Heat Group managing director Gillian Franklin was in London last year when a text message from a staffer sent her world into a tail-spin.
The $130 million wholesaling business had come to a screeching halt, placed behind lock and key after a hacker infiltrated its systems in a ransomware attack.
Almost everything was captured, including 20 years of sales history, payroll and employment details, customer trading terms and archived creative work.
The business, unable to process, ship or pack orders, was incapacitated.
“It was like someone slapped you really hard across the face,” Franklin tells SmartCompany.
“You get this big shock, it hurts, then once you’ve recovered from that you think, ‘oh my god, how do I go into defence mode?'”
Franklin had two options. Attempt to pay a USD$40,000 Bitcoin ransom on the promise all her businesses files would be decrypted and handed back, or bring in a team of IT specialists and attempt to recover the data.
The stakes were high. Heat Group is one of the most prominent cosmetics wholesalers in Australia, distributing well-known brands such as Cover Girl and Max Factor to 7,000 business customers.
Not being able to trade ended up costing the business $2 million over five days, but beyond that, Franklin says it would have been difficult for the company to continue operating unless the data was recovered.
“I’d been robbed. It’s like they tore the heart of my business,” Franklin says.
“If you have no data, if you have no sales history … how do you run a business if you have no information?
“If we had taken months and months to recover, we may not have got through.”
Deciding to pursue both recovery and ransom payment simultaneously, the business owner brought in PriceWaterHouse’s cyber security department to assist her own team in unencrypting whatever files they could.
What followed were four days of around-the-clock work to get the business into a position where it could trade again, and a month before the whole business was back.
We are not prepared: A thorny $29 billion problem
Four weeks after the hack, just as the business finalised its recovery, the United Kingdom’s Cyber Security Center reached out to Franklin, saying they had written to Australia’s Department of Defense about the hacker, who had been linked to a range of other attacks.
Franklin learned her company’s files had all been sold on the dark web for USD$3,500 ($4750).
“They could see from their monitoring this hacker had attacked 15 other companies in Australia, one of which was us,” Franklin says.
Franklin’s serial hacker is just one of many preying on Aussie SMEs in our increasingly digitised world.
In a world where governments are funding their own armies of hackers to wage digital wars with one another, small businesses are more vulnerable than ever to cyber security attacks.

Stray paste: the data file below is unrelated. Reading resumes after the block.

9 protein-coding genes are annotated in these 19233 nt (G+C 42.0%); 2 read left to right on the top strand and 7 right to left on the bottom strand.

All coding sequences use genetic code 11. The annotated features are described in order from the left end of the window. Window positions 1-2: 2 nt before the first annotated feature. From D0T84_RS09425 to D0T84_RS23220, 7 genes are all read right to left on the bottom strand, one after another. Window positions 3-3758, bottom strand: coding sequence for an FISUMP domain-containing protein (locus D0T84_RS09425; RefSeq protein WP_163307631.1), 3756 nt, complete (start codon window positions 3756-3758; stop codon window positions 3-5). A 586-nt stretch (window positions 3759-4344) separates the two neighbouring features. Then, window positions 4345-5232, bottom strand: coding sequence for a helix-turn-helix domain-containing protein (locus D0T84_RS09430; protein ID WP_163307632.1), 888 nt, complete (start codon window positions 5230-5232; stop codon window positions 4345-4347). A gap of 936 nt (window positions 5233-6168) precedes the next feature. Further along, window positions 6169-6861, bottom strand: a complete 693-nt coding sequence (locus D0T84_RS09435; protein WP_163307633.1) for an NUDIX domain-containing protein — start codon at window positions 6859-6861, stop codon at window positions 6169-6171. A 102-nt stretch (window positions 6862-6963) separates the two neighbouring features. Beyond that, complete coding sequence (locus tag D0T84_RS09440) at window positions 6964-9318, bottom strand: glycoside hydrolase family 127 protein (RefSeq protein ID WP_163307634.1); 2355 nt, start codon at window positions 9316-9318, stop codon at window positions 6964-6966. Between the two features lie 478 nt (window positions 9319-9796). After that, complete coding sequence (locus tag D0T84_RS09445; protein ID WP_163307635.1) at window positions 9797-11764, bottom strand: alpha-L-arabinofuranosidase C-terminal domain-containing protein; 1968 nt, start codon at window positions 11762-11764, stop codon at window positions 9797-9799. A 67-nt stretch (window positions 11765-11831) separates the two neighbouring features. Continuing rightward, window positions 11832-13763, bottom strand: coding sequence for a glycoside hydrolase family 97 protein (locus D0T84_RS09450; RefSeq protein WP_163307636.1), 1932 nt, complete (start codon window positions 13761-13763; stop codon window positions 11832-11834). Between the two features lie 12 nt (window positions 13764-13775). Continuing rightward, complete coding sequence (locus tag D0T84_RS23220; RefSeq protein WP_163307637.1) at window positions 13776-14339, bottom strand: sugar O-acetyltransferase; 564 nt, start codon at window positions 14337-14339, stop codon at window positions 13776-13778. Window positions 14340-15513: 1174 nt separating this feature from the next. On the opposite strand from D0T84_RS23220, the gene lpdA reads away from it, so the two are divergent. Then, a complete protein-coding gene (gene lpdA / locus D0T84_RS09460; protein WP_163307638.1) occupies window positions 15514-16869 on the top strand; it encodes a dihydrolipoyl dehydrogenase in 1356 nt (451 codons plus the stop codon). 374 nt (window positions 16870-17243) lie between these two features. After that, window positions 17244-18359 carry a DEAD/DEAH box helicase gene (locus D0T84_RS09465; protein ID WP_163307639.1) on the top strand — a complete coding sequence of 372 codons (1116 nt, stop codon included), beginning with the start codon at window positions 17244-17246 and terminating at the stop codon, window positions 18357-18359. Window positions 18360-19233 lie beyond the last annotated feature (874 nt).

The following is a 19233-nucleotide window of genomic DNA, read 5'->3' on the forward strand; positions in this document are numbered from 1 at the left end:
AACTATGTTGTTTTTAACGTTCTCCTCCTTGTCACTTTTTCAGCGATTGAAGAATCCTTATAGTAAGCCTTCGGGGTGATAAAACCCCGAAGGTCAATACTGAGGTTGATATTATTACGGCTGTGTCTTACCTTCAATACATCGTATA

Australian businesses are losing an estimated $29 billion every year to cyber security incidents, according to data published last month by the federal government’s Australian Cyber Security Centre (ACSC).
But attitudes about cyber security are still falling drastically short, with ACSC survey data also indicating almost 50% of businesses cannot or will not spend more than $500 on IT security each year.
Franklin never thought she would be the victim of a cyber attack either… until it happened.
Now the business owner has a simple message for other SMEs: you could be next.
“It would be very naive to assume it couldn’t happen to you,” Franklin says.
“If these hackers can get into these major organisations and government departments, they can get into your business.”
“Do not underestimate the damage that can be caused,” Franklin says.
Protect your business: Gillian Franklin’s advice
It’s difficult to characterise losing $2 million in trade as lucky, but Franklin still has her business.
The business owner worries others won’t be as fortunate, and is urging SMEs to take immediate steps to protect themselves.
It’s about when, not if, Franklin says.
“We need a fundamental shift in how businesses are run today. Years ago you would have never had [cyber security] in your business plan,” Franklin explains.
So what can companies do to protect themselves? Having gone through it, Franklin has some advice for SMEs, saying the most important thing is having a plan in the first place.
- Adopt a philosophy of constant and diligent risk mitigation;
- Implement two-step authentication on all technology;
- Constantly send your team phishing emails as a resilience test;
- Ensure all your documentation is up to date, including procedures and protocols;
- Back up your entire business on a secure cloud accessible server;
- Purchase cyber security insurance (business disruption won’t cover cyber attacks); and
- Ensure all software is kept up to date.
“If you are unfortunate enough that this happens, you can waste a lot of time not knowing where to start,” Franklin says.
“Have all those draft emails to stakeholders ready now, so if it does happen, you can have a quick turnaround.”
You can hear more from Gillian and other’s on being hacked tonight at 8.30pm on SBS Insight.